We reached Oroquieta and I collected 6000 pesos, put the treasurer to jail for being a thief; and then boxed up the money and left it to be sent down on the next boat. Two hours of riding over a fairly good road brought me and my guide to Jimenez, without accident except a crazy man who kept running after me and crying " the hand, the hand." I thought he wanted to cut off my arm and I had my gun all fixed to do him up, when the guide yelled that he was harmless and so I let him take my hand and what do you think he did?-kissed it the same as he was taught to do to the Spaniards before he went daft.


In Jimenez I slept in a house built by an American 80 years ago, and in the morning this man's grandson took me to the church designed by the same man, years ago. A Spaniard had painted it inside with pictures in white, buff and dark blue, very pretty indeed, and this Spaniard was killed by some of the wild inland cannibal tribes. But all this was long ago. The old American died years ago, his name was Thomas Hickson, he was marooned by a Yankee captain and put ashore without any means of living. No one knows why he was marooned, he never told but, the natives let him go to some Spanish monk missions, and so he lived here, marrying a native, and leaving many descendants who delight in telling how nearly related they are to the Americans.


I collected 2000 pesos in this town. Divided it into four packs, and with three guides and four horses I left about four P.M. for the town of Misamis. We reached there about midnight. We were so long on the way that I got afraid of my guides and made them lead, while I follow close behind with my revolver cocked and determined that if anything happened, those guides would be awfully sorry. It was a bright moonlit night and the last 8 miles we followed the seashore, travelling on the beach there being no road. The tide came in and sometimes we rode in water covering the saddles. It was a weird looking trail, for each horse left a track of phosphorescence, just like wet matches too in the dark. Right through the water we rode, and this phosphorescence was so bright that, actually the ???????? it was only imagination.

{ice 120 -link [Old Coral Fort in Misamis]}
We reached the old Spanish fort at midnight and the sentry let us in. This fort is built of coral rock walls, about 18 feet thick at the bottom, 25 feet high, nearly 2 acres inclosed. Sentry boxes, flagstaff and breaches for cannon on top. How I slept, and how I worked the next day! Got home and fixed up my accounts and now that they are all off, I am out again but I have a man along to help and I (boss) it.


Well mother, I read that Regnier, Gilbert, and the other are bankers, professors, etc. And I am just "Clark" here, but I wouldn't change nor my experiences with them for all the title they ever got. You do not do so much of a certain kind of work here and get a title, you live here if you're a man and if not, you are either killed off by the natives or the white men drive you away. Of course in the army it is different. Thanks to the U.S. army, these people have come to realize what an American is, and anyone who is not afraid, has no trouble. The Governor, who is a native, tells me that the sight of a white face hunting for them simply drives the natives out of their senses. He sent some native soldiers, police, out to arrest some outlaws and the latter simply cut the police all to pieces. Two white men with 14 natives, then went out and killed 30 of the outlaws and their families and brought 98 into jail. My Spanish Deputy and I rode down through the same country and had no trouble. I found one native woman dead, with a spear in her hand, she had evidently been running when shot by the soldiers. But she may have helped cut up some of the native soldiers, who knows? I have the spear that she held in her hand.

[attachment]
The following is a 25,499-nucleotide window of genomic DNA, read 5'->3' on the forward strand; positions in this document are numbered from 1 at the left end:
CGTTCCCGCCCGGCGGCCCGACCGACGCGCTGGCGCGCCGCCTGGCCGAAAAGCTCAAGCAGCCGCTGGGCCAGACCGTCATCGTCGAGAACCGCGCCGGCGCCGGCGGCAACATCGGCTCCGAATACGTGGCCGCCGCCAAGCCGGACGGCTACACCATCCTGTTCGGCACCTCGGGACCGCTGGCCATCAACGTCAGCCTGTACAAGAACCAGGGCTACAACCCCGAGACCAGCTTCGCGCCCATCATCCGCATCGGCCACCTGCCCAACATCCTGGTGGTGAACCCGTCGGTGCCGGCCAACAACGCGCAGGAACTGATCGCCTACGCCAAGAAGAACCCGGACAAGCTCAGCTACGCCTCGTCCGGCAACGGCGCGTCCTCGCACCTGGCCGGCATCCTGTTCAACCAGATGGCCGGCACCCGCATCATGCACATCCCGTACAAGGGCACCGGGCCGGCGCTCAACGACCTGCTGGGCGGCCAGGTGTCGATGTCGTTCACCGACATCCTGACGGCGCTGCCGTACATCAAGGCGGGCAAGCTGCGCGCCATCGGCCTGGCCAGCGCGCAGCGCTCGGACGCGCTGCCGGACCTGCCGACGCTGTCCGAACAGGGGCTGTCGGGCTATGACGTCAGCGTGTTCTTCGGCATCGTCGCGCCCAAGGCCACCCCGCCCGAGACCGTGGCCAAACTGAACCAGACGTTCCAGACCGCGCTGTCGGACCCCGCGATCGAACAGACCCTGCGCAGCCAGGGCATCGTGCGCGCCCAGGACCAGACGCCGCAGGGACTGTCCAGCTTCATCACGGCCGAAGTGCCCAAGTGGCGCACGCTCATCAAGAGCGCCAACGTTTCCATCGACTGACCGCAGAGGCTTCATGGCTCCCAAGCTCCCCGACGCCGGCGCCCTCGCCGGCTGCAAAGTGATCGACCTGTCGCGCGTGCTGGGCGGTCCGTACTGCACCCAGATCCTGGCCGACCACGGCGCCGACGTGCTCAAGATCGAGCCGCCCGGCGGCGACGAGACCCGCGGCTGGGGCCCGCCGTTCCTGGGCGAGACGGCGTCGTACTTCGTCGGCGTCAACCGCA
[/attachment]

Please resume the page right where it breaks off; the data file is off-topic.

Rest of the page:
They have a division in their church here now and the 2 parties are at each others throat, but the Americans, of course, do not enter into this. They are quite friendly and will give up anything to make you a satisfied guest, I seem to be a welcome visitor, as they are giving a supper and dance tonight and 2 men are now roasting the pig which are to eat. This pig grew up in the kitchen and now he has a pole run through him. The pole is resting on cross sticks and has a crook on one end, which a man is diligently turning. A fire of coconut shells beneath is turning "piggy" a rich brown color.


I have my camera and take a few pictures of the natives, which they admire no matter how poor they are. Then I always bring the money to pay off and, of course, they like to have me come. I have a room in an old convent, so close to the sea I run down for a bath each morning. And my window has a fine view of the water from it, but I wish the church bells would loose their tongues. Well, mother dear, I have written enough for this time, so I will close for awhile.

John.